is that billy joel song?
I understand Greg's sentiment that if we don't name it then something will be fosited upon us by the media but how can we pull together so many disparate threads conveniently into one handy catchphrase?
Like Pipecock pointed out, we all come together from all ends of the musical spectrum. Some of us older ones have seen our way through several scenes. What brings us together is desire to present great music "properly" (as Bill would say) and a rejection of the blinkered musical "genre fascism" that has become prevalent amonst DJ's, Promotors and Journalists over the last decade or so. As an earlier poster pointed out, it's a feeling more than anything else. How do we neatly tie that up?
Super Duty Tuff Word!
Peterlee..Better Than Bill Quay...
QUOTE]I like what somone was saying about the introducing eclectisism and roots back into dance music , i think for a lot of younger listeners it's good to hear the inluences on there music house ,techno etc and like i've witnessed at Al's MDD and seeing Greg playout theres till a wealth of great tunes that move the dancefloor.
aside from the young listeners, its just good for the perception of dance music by all people for it to have a history and for it to be more than just a banging club beat that many people associate with it. if we want people to care about this stuff in 20 years, there has to be a reason. it sure isnt going to be people digging 1998 prog house or 2007 mnml out of the crates of the local record shop that is gonna do it. its inspiring to see Wax Poetics trying to do this for the hiphop scene, creating a sense of how jazz soul and funk ARE hiphop music. and in the same way, this scene does the same thing for house and techno and electro, etc. today's marketing has led everything to be disposable: music, culture, whatever. only with a defined history can we help buck that trend and see it move into the future in a positive manner.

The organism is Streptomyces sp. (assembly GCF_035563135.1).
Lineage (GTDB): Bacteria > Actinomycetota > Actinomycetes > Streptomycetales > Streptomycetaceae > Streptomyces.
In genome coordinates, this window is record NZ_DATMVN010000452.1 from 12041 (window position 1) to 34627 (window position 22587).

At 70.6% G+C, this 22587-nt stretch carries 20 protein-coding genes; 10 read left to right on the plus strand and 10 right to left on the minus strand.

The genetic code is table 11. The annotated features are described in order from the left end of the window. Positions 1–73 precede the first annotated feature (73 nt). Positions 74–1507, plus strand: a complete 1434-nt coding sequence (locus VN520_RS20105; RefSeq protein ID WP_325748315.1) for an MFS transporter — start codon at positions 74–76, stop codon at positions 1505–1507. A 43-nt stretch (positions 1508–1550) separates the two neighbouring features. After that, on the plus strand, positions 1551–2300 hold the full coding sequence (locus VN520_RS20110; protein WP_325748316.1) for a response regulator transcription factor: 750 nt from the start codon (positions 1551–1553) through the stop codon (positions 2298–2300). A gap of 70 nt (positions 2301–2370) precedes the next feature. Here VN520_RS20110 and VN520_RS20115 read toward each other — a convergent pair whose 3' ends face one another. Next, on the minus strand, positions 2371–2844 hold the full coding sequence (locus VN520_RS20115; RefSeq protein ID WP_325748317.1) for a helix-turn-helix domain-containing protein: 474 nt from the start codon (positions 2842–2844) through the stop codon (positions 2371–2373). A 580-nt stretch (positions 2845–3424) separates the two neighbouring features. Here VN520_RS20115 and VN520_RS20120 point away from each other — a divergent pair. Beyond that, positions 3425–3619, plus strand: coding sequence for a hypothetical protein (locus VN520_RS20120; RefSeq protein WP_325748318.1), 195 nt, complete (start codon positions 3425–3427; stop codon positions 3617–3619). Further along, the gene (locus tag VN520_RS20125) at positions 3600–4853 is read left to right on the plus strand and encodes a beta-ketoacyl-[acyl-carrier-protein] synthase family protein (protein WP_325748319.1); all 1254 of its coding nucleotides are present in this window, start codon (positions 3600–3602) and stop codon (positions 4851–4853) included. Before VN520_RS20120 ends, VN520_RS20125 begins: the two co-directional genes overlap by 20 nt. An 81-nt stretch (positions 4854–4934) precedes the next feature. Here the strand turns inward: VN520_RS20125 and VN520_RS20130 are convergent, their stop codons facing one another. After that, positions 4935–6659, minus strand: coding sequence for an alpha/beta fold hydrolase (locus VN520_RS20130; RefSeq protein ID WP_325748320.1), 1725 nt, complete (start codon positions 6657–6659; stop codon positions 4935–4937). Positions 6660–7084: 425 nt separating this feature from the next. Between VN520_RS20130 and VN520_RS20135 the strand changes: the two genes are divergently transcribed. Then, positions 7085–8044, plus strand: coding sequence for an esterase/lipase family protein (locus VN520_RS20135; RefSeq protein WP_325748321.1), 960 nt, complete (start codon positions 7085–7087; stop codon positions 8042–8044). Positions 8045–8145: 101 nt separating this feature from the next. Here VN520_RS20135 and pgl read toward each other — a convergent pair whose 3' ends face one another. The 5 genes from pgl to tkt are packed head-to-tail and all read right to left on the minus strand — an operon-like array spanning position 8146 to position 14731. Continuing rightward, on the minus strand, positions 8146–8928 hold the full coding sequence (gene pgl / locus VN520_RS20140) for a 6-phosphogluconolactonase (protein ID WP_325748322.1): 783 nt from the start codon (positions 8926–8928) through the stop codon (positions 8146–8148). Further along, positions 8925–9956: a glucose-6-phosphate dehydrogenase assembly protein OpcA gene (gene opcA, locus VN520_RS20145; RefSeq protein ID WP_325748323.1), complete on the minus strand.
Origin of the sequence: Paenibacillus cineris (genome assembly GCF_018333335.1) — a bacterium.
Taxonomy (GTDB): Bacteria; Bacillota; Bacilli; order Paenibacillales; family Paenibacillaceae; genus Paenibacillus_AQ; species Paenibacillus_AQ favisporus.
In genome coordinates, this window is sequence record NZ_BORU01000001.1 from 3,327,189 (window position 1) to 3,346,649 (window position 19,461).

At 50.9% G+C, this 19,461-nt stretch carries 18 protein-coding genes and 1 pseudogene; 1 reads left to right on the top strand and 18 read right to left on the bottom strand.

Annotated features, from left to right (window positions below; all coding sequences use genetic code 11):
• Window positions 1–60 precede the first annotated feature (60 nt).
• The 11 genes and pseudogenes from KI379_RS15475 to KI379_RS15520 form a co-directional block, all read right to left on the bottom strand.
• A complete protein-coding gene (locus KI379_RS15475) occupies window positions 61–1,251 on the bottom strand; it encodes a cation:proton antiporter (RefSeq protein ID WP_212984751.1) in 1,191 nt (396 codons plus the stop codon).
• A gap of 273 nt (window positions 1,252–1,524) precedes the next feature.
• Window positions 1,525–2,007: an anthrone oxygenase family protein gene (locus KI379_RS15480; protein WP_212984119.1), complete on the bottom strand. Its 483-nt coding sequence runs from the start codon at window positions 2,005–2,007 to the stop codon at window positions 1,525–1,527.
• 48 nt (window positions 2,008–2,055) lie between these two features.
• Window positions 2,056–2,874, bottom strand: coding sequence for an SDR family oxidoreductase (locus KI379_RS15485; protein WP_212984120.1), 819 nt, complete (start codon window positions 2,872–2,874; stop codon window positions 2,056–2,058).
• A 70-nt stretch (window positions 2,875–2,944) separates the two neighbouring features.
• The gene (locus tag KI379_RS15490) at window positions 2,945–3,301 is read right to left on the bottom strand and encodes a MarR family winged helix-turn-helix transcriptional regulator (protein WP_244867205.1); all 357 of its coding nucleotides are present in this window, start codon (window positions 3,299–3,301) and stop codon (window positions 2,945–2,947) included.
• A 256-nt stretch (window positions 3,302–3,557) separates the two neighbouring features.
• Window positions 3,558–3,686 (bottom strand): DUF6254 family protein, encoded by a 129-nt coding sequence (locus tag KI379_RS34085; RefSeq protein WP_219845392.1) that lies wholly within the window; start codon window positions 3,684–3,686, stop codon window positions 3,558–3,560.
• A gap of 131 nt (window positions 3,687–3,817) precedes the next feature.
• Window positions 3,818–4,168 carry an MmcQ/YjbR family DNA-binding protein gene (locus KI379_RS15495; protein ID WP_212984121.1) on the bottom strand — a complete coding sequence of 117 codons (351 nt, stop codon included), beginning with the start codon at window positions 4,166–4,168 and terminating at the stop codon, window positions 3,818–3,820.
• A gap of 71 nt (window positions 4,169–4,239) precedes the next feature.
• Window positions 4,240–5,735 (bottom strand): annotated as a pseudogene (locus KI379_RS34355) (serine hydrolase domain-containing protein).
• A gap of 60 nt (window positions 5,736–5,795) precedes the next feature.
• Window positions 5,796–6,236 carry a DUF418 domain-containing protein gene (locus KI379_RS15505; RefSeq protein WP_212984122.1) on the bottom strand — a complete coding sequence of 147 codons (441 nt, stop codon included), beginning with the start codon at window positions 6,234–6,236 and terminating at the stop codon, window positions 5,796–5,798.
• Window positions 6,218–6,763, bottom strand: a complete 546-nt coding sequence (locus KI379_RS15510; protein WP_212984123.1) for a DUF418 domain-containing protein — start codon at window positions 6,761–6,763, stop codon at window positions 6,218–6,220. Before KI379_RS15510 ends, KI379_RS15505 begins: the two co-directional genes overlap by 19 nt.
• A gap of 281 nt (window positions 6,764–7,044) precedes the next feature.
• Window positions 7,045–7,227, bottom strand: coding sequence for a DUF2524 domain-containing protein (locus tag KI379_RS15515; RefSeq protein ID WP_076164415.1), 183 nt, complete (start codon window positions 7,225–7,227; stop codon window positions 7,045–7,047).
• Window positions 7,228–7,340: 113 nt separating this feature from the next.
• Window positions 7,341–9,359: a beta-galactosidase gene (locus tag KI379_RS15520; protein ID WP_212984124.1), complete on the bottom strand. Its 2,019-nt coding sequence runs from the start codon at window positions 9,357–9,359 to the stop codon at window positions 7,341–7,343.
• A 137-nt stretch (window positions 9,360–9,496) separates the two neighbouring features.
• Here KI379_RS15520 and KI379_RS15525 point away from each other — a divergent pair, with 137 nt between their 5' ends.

BEDMO DISCO RECORDS
The Sound Of Bedminster
I would like to see 'our' music getting to a wider audience as it may help the unsung heros get a bit more dj work and would make it more economically viable to record our types of underground music
But would more exposure raise the production values? I am not sure - the people that do well in a larger scale sense in djing often seem to play a slightly watered down version of the hard core roots of their scene imo.
They play more inclusive music. I think this trend would develop as the opportunities increased. I would rather the music remained more cutting edge and didn't try to pander to a 'new' audience.
Also in a production context I have noticed that a lot of artists seem to lose their touch when they become better known and they have expectation set upon them rather than having a point to prove...
If our scene had a name and blew up - would it help the quality? NO
Surely the increase in awareness will improve peoples fiscal situations rather than the music quality - a la the evolution of disco/hiphop/minimal/dubstep etc.
When scenes start blowing up it often doesn't equal quality output from clubs,djs or producers....
It IS available to us - just not to those who don't seek it out. Without being elitist - will they love it if it's handed to them on a plate?
This may seem contradictory to my previous post about wanting a wider audience - but on reflection - I think I would be put off the music if it became too populist. I know this seems daft - but we're talking about psychology here... It's not always about what something sounds like - it's got a whole social identity wrapped up in it..